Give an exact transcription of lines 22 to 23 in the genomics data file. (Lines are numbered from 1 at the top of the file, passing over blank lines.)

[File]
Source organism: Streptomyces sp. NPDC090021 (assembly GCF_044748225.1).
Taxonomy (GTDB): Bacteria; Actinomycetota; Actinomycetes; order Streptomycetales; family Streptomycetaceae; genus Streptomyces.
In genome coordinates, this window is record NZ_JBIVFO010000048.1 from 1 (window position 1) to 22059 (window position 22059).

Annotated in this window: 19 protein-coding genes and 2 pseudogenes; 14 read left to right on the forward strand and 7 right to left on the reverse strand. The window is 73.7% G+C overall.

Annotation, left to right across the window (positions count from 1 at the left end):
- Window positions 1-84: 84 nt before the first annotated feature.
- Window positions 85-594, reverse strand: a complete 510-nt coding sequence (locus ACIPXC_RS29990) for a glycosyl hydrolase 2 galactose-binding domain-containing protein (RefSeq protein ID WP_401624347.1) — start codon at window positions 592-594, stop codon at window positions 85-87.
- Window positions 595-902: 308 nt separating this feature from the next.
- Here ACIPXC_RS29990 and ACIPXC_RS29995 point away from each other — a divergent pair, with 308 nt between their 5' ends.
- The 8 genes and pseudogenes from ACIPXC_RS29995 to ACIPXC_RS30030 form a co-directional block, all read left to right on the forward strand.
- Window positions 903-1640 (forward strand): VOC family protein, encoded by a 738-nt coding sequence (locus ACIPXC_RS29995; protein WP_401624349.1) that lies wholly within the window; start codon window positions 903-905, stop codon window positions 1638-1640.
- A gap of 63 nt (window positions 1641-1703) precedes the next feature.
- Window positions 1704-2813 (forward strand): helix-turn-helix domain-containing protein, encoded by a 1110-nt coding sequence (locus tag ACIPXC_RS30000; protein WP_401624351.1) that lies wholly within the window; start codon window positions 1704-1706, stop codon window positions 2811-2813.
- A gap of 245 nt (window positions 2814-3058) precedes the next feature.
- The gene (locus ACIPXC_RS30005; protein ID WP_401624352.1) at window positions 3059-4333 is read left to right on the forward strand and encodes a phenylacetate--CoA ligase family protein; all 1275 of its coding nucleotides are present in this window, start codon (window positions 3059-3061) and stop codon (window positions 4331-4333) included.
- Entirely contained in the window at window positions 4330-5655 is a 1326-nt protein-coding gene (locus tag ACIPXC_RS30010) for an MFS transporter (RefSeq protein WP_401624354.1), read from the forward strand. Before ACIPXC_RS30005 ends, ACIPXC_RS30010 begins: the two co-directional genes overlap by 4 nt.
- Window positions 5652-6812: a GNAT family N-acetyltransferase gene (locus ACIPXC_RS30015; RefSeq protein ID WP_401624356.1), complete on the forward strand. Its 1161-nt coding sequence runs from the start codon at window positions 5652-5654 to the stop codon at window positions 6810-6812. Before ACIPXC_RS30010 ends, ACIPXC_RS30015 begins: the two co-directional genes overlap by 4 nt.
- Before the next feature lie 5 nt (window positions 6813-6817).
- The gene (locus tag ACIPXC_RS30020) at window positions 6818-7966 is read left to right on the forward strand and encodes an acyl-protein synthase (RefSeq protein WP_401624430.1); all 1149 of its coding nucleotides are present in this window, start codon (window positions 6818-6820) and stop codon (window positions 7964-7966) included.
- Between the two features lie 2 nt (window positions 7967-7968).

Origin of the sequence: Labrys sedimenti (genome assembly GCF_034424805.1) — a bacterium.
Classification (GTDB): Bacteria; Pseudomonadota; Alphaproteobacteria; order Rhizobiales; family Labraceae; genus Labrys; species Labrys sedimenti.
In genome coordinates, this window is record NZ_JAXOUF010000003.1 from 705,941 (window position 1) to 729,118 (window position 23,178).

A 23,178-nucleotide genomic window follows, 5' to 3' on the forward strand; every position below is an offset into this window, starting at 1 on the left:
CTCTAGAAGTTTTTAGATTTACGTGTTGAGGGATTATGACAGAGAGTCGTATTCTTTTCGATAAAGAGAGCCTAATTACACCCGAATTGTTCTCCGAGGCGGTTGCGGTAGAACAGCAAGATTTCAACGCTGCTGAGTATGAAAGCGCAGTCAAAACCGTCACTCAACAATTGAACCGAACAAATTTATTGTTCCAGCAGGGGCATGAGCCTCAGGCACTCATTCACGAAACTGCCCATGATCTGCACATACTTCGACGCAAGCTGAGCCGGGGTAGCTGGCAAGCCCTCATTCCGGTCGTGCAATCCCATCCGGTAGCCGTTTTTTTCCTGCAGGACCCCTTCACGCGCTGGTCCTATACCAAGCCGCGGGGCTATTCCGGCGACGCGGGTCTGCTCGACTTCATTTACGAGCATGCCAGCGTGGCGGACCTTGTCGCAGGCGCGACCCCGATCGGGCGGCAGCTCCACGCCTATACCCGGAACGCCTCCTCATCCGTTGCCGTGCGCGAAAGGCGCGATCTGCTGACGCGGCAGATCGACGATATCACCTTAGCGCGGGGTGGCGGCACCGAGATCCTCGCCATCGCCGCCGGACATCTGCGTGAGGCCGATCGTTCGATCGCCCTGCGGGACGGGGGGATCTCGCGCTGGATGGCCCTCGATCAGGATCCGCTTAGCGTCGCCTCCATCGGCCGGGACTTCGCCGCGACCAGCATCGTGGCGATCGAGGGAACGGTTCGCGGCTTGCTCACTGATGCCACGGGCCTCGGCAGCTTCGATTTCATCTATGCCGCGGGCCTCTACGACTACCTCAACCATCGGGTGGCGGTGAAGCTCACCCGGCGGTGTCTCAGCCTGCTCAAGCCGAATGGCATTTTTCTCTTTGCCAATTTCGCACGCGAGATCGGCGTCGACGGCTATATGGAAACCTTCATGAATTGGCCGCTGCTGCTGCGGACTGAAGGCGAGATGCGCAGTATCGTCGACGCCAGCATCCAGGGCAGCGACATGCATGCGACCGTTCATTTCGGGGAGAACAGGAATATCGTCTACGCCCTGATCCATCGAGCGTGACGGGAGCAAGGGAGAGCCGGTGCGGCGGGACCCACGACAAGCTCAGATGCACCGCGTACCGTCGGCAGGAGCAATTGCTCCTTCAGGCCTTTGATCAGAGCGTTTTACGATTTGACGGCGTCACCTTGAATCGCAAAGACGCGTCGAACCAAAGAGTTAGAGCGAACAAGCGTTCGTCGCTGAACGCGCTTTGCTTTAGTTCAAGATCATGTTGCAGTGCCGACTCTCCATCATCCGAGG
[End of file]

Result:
Classification (GTDB): Bacteria; Pseudomonadota; Alphaproteobacteria; order Rhizobiales; family Labraceae; genus Labrys; species Labrys sedimenti.
In genome coordinates, this window is record NZ_JAXOUF010000003.1 from 705,941 (window position 1) to 729,118 (window position 23,178).